KAAN 2017 Presentations

Session I

Putting Together the Technology Puzzle: Using Complementary Technology Platforms for a Holistic Advising Approach
Kelly Briggs, Lindsey Morford, & Sandra Avalos
Kansas State University

Technology in academic advising is a current "hot topic" in advising circles. Advisors and administrators on every campus are attempting to find the elusive balance between connecting with students in the digital age and providing the personal interaction that is proven to positively impact retention. In this session, hear about how one · advising center is using technology resources as complementary pieces of a big-picture "puzzle" to improve support services for students. Attendees will brainstorm how they might use the student information systems, learning management systems, and other resources available on their campuses to complete their own technology "puzzle."
Watch video from this session
Video extra: the puzzle exercise

Greek Life 101: Can the Privilege Be at Risk?
Alexis Johnson
University of Kansas

Fraternities and sororities are viewed as privileged, but individual members require special attention to ensure academic success. This community is under fire as it works to convince society that academic success is as important to its organizations as social activities. Research shows that fraternity and sorority members are at jeopardy of earning less credit hours and producing lower GPAs than non-affiliated students; however, they are also retained at higher rates. This presentation seeks to close the gap between retention and academic performance within this population through preparing advisors to meet the needs of members of fraternities and sororities.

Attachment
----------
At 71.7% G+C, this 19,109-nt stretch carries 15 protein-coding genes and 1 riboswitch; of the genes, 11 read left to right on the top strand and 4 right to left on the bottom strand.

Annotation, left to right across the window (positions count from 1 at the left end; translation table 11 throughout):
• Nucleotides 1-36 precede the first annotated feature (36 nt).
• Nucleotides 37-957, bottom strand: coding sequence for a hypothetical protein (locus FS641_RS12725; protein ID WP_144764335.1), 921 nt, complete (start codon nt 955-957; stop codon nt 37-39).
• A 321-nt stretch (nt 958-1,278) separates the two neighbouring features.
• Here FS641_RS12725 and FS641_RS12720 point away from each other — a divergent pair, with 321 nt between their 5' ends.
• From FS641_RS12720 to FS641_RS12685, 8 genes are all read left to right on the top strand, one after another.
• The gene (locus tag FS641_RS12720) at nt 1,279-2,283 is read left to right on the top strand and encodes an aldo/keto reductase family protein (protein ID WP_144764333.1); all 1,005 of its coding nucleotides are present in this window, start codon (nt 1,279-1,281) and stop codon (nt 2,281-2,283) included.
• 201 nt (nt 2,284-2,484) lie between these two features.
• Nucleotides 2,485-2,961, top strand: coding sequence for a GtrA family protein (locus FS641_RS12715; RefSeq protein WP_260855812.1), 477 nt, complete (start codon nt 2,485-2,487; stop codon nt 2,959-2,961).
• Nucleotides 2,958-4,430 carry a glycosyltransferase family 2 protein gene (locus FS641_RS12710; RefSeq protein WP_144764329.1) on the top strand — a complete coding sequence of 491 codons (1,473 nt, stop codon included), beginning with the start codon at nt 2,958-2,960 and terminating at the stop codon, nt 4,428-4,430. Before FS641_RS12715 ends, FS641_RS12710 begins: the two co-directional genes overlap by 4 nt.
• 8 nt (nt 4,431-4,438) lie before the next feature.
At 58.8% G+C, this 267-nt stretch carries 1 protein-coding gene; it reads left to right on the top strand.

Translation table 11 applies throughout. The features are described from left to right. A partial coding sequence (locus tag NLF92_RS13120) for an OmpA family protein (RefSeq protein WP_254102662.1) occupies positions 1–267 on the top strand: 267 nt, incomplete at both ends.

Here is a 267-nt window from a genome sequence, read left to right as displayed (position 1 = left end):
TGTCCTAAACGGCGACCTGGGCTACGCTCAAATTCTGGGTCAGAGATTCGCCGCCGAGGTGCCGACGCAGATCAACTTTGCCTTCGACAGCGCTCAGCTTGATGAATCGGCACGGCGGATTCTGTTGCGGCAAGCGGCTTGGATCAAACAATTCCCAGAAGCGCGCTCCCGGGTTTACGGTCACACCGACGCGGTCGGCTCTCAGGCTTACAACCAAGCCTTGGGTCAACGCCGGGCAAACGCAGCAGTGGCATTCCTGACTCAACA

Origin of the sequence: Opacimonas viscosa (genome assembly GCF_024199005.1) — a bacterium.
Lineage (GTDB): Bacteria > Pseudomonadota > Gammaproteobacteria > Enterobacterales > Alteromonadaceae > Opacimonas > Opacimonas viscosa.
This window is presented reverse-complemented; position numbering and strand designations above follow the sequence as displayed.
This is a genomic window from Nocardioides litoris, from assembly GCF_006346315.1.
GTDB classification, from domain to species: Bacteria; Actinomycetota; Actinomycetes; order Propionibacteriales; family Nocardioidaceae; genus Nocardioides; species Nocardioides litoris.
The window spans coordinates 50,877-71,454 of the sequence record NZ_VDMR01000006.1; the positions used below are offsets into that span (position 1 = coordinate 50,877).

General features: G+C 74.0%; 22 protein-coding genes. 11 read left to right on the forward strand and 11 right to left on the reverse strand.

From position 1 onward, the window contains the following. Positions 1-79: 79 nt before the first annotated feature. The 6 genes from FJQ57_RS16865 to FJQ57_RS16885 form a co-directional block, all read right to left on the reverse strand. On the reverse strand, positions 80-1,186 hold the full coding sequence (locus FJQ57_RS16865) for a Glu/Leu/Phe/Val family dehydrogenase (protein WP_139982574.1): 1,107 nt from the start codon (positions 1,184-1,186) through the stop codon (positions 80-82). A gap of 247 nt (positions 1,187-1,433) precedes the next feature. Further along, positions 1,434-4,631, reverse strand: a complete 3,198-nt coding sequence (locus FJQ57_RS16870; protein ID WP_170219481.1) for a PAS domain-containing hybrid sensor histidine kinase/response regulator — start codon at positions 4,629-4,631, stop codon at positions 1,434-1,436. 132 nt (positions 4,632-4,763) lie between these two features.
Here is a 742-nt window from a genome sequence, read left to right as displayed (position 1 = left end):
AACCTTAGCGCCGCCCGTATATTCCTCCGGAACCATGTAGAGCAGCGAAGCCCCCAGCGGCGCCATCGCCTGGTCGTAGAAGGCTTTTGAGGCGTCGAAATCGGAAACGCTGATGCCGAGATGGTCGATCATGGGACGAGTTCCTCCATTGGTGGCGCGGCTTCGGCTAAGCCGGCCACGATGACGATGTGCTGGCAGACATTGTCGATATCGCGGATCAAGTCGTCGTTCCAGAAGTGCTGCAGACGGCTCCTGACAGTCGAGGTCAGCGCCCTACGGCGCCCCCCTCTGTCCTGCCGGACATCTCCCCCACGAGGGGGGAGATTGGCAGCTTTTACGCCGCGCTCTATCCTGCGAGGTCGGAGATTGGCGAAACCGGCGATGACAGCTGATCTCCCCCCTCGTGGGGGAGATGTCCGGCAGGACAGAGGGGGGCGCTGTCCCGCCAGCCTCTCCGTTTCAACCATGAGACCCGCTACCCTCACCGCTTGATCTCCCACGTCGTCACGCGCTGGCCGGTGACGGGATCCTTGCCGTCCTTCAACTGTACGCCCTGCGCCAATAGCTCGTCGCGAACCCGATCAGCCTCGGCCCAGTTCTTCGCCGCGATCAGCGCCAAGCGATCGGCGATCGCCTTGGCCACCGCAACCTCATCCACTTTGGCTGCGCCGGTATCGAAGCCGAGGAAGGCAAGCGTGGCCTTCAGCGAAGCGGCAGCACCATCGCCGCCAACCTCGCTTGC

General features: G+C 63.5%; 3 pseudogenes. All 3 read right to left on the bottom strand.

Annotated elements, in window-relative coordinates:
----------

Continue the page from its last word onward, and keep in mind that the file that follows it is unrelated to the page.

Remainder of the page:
Expectancy Cycle, the Self-Fulfilling Prophecy and Advising
Robert Pettay
Kansas State University

The expectancy cycle is a four-stage model developed by Horn, Lox, and Labrador to explain coach's feedback behaviors. This feedback plays a role in creating a self-fulfilling prophecy for the individual in the relationship. This session will examine the expectancy cycle and self-fulfilling prophecy and the role they play in the advising relationship by exploring implicit bias and beliefs of the advisor. Case studies and discussion will be used to examine approaches to advising and how to create a facilitative and fulfilling advising experience.

Grade Checks and Reality Checks: Grade Checks at Weeks 4 and 8 Uncover Surprising Data on Passage Rates
Jennifer Wiard
Washburn University

The purpose of this presentation is to help professional and faculty advisors identify red flags for at-risk students at key benchmarks in the semester. One of the major conclusions of my research is the importance of faculty participation in an early alert system during the first quarter of the term. We will accomplish these learning outcomes through handouts and by discussing the data together.

Session II

Ichabod Success Institute: Supporting First Generation Student Success
Jeannie Cornelius, Colleen Hanna, and Mario Porras
Washburn University

Changing demographics in Kansas will continue to bring more first generation students to higher education. Washburn University, as an open access institution, continues to develop pathways that promote success for historically underprepared students. The Ichabod Success Institute began in the summer 2016 as a collaborative effort to assist local first generation high school students prepare for the academic rigor and successful transition into Washburn University. Advisors for this program will highlight aspects of the Institute, including challenges and lessons learned from the 2016 and 2017 summer programs. This program was recognized by University Business as a 2016 Model of Excellence Program.